The Vision of the National Lotteries Board is to be The leader creating state investment through the contribution of all communities aimed at socio-economic development of the country”. Its Mission is to be A socially responsible esteemed organization marching towards a wonderful country with a competent and committed staff whilst earning the customer trust ensuring achievement of their aspirations through the introduction of innovative lotteries using modern technology”.

What actually happens is the exact opposite of what these visions and missions falsely promise. It was claimed that revenue fell by some 45% when recently the price of a sweep ticket was raised from Rs 20 to Rs 30. This reveals that a large number of regular sweep ticket buyers (i.e., the players of this seemingly innocuous game of chance) can ill afford the ‘luxury’ of paying an extra ten rupees for a lottery ticket. The raise in price was meant to increase the tax earnings on the lotteries. This happened in spite of a widespread outcry against exorbitant taxes on the poor imposed under the new economic model introduced by the present rulers. Probably, however, few common people see a connection between lotteries and taxes. In reality, lotteries are heavily taxed consumer products. Lottery taxes are taxes levied by politicians who usually campaign against taxes on the poor, as economists characterize them (those taxes).  American Marxian economist Professor Richard D. Woolff says: Simply put, lotteries take the most from those who can least afford it”. In America, it is the poorest, least educated people who spend the most on lotteries.

Although lotteries are allegedly being used to  promote investment and development, a lot more money than what is incidentally made available for such objectives is actually siphoned off from the country’s productive economy as a whole due to the lottery business. In an economy like ours unequal distribution of wealth is a fundamental problem. Its solution involves promoting economic growth that allows for redistribution of money down the economic ladder. The lottery industry does the opposite: the money gets redistributed up the economic ladder as a concomitant.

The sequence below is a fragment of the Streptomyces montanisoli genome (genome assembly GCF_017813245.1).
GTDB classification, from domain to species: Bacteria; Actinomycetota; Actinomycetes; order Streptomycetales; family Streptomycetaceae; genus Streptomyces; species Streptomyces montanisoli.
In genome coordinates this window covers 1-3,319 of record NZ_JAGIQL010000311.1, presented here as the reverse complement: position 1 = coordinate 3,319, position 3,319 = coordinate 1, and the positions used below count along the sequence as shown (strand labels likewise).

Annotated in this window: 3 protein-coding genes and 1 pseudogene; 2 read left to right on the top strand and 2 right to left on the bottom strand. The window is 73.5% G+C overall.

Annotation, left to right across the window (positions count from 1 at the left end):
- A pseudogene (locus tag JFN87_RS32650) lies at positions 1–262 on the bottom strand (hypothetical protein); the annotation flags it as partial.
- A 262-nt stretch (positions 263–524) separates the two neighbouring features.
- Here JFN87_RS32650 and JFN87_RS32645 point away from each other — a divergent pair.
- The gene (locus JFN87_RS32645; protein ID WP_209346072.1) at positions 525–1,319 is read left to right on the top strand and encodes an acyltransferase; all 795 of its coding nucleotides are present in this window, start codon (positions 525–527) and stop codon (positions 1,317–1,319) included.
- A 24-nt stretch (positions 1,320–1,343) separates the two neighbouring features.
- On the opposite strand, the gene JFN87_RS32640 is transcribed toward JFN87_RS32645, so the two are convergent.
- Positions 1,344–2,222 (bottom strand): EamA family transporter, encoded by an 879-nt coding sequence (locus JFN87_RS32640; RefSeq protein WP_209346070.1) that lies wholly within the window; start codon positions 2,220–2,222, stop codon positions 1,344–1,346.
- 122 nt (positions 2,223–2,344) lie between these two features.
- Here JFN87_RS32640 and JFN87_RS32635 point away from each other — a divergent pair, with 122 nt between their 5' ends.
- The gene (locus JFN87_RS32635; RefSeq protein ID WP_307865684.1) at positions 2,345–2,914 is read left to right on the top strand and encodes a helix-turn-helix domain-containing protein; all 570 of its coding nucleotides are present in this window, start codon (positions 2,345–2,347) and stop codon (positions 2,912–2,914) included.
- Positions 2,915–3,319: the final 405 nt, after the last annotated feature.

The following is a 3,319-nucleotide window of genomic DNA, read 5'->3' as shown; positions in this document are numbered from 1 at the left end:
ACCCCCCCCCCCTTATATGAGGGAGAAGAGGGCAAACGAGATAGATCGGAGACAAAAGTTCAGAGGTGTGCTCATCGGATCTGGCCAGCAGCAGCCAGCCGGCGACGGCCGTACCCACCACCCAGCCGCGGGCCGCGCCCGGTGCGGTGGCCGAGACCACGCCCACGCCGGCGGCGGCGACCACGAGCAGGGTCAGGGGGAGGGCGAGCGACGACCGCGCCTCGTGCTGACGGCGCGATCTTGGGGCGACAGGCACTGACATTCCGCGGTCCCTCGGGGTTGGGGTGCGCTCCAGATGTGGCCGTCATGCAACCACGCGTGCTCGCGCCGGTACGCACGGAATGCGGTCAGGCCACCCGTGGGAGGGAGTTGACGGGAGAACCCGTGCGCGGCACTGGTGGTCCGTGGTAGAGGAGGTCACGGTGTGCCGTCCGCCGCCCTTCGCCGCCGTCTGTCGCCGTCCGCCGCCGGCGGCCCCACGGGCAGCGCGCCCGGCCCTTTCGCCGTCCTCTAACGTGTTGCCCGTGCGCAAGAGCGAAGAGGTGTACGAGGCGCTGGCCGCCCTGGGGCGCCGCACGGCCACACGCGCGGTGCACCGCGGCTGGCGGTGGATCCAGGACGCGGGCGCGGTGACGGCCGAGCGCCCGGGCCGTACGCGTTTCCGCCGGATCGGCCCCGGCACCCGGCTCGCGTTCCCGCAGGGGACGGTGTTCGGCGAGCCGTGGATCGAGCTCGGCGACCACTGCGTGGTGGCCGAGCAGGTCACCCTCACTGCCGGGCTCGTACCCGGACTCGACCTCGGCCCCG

TV ads show frustrated poverty stricken young persons who rush to a ticket vendor, buy a lottery ticket, hit the jackpot and start living in a mansion and drive a luxury car the next day. Just like that! Most people hardly see the stupid absurdity of such advertisements; they usually forget that  only one out of millions wins that chance to rise overnight  to such dizzying heights in socioeconomic status. But sponsors of gambling usually capitalize on the ignorance of their clients by thus popularizing such fallacies about overcoming poverty.

Actually, social inequities are not a single individual’s responsibility. In a properly governed country,  productive ways are invariably available for citizens to adopt so that they are able to live the sort of decent comfortable life that modern scientific knowledge and technology makes possible. Enticing individuals in marginal circumstances to find refuge in lotteries, thereby diverting their attention from the need to take meaningful action in a well organized social context, will lead nowhere.

I am not arguing that state lotteries should be stopped forthwith. They cannot be, for obvious reasons. Neither can the liquor and cigarette businesses, which, while satisfying the public demand that there is for them, bring in considerable revenue for the government that happens to be in power at any time. All the six scourges I mentioned at the beginning, including these three, are interrelated and are mutually supportive. Raising awareness is the first step towards creating a society where these are totally eliminated or where the harm done by them is minimized. In its small way, this essay is meant to gesture towards that goal.

2 Responses to “Lotteries: Mass gambling that brings in camouflaged tax revenue”

  1. Ananda-USA Says:

    The SIX SCOURGES of Sri Lanka according to Rohana Wasana are:

    1. Corruption
    2. Gambling
    3. Alcohol drinking
    4. Narcotic drug use
    5. Smoking
    6. Occult practices including Astrology

    I would add the following vices also:

    7. Prostitution
    8. Same-sex sexual practices

  2. Dilrook Says:

    Sadly all these are on the rise. Astrological and occult practices have risen astronomically. Strangely, the younger generation is more into the latter than anyone else. Love spells seems to be highly popular going by advertisements in youth websites. Absurdity of these should be taught.

    Morality and religion failed to curb these.

    Private sector must not be allowed to run lotteries. State lotteries must be limited to a few. All liquor manufacturers and importers must be taken over by the state, run by private sector managers. Otherwise they will resort to uncontrollable immoral practices to sell their stuff. Cigarettes must be phased out. Drugs should be phased out.

    Interestingly most liquor, narcotics and cigarette businessmen are from the two largest minority groups while their biggest consumers are from the majority.